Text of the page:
What if Roberto Alomar does have HIV?

9 Comments

Paul Sax is a big baseball fan and a longtime reader of mine. He’s also a doctor who writes a blog about HIV, infectious diseases and the medical and ethical issues that surround them.  He has several sharp observations today in light of the Roberto Almoar HIV allegations. Among them:

For another stark example of how HIV differs from other serious
diseases (even those related to unhealthy choices), Hall of Famer Tony
Gwynn has just been diagnosed with salivary gland cancer, likely due to chewing tobacco.  The response?  Mostly sympathy, very little blame or snark.

If the allegations of his wife are true and Alomar lied about or withheld information about his HIV status, he has certainly done something terribly wrong. But what if they’re not true? What if he does have HIV but he did not lie or mislead anyone about his status?  What if, as seemed to be the case with last year’s lawsuit, someone is merely gunning for the guy?

If that’s the case, I’ll be curious to see how he is treated by the general public. Will he get the Gwynn treatment and be supported despite contracting what is typically an avoidable disease through — at worst — irresponsible behavior? Or will he be stigmatized?

I’d like to think we’ve come a long way regarding HIV and AIDS in the past 25 years.  I fear we have not, however, and that if Alomar does have HIV, he’ll be treated like an outcast.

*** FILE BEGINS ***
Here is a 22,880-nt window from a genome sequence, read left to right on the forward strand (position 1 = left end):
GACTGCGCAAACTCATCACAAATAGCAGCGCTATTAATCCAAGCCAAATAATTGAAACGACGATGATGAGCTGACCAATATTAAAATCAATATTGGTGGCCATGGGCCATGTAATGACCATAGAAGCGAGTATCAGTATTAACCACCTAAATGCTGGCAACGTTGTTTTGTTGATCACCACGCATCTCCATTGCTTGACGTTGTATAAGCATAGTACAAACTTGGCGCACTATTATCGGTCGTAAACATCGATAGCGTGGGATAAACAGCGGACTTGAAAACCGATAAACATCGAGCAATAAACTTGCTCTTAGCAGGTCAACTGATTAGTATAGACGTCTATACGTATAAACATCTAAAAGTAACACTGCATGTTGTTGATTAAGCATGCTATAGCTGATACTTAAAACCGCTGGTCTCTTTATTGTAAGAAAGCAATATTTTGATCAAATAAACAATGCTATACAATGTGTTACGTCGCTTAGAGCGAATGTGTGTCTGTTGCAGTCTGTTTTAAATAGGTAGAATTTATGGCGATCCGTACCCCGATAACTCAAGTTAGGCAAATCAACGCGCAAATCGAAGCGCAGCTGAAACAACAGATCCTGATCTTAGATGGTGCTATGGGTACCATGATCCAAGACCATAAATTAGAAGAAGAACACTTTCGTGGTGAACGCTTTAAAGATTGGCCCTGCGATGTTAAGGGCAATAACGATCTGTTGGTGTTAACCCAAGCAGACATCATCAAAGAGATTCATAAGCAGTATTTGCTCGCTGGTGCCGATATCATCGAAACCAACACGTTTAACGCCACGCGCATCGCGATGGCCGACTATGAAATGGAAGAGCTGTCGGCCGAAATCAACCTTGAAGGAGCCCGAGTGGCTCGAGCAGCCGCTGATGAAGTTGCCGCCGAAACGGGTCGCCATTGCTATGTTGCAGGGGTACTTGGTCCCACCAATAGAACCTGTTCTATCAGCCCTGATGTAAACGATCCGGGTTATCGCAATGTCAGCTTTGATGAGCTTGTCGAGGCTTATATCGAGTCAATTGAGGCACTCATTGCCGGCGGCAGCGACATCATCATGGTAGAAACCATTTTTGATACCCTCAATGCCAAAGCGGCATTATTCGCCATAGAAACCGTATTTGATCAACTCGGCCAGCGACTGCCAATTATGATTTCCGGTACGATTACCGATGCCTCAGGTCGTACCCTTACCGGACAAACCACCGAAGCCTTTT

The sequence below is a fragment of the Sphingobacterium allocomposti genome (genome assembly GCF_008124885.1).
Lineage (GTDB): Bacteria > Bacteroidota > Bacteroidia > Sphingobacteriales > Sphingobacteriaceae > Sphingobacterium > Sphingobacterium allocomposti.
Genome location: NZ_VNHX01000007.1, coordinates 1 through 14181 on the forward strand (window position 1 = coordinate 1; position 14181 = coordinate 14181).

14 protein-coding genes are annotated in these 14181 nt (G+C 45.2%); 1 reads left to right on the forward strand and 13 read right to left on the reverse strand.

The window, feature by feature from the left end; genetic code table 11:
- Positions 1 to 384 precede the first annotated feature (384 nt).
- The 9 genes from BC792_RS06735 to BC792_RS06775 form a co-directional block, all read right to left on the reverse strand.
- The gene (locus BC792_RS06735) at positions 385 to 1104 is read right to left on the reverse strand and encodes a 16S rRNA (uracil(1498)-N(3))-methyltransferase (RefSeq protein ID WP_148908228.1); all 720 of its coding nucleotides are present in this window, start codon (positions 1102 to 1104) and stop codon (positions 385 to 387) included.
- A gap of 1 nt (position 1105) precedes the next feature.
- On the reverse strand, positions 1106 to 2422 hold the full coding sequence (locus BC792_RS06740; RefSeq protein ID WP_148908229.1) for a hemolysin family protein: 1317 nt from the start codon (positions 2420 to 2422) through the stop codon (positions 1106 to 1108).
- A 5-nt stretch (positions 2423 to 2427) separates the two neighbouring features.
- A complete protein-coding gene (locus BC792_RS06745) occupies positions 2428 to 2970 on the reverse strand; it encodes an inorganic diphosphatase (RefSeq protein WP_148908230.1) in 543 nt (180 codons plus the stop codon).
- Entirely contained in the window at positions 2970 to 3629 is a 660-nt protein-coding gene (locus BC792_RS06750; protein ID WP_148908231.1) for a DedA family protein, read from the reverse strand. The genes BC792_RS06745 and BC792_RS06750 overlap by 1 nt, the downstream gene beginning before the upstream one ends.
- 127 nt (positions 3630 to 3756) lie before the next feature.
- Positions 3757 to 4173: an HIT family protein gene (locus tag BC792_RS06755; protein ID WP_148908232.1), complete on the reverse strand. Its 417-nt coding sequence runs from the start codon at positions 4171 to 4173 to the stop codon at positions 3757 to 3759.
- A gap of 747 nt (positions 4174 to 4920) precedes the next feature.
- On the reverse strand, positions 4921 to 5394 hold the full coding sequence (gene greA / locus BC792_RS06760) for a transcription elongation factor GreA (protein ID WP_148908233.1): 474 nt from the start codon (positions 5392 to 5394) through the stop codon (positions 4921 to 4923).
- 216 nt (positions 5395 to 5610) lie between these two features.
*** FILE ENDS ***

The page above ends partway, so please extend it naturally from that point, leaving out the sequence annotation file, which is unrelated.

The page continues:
Yasmany Tomas arrested for reckless driving and criminal speeding

Christian Petersen/Getty Images
28 Comments

KTAR News is reporting that Diamondbacks outfielder Yasmany Tomas was arrested on Thursday morning for driving faster than 100 MPH, according to the Arizona Department of Public Safety. He was charged with reckless driving and criminal speeding.

The maximum sentence for a criminal speeding charge is up to 30 days in jail and a fine up to $500. It is considered a Class 3 misdemeanor. Tomas may also have his license suspended.

A Diamondbacks spokesperson said, “We are very disappointed to learn of this news. We are still gathering facts, and will refrain from further comment at this time as this is a pending legal matter.”

Tomas, 27, signed a six-year, $68.5 million contract with the Diamondbacks in December 2014 as an amateur free agent out of Cuba. He has mostly disappointed, owning a .769 OPS while playing subpar defense in the outfield as well as at third base, where the club briefly tried him. He battled a groin injury for most of the past season and ultimately underwent core muscle surgery in August.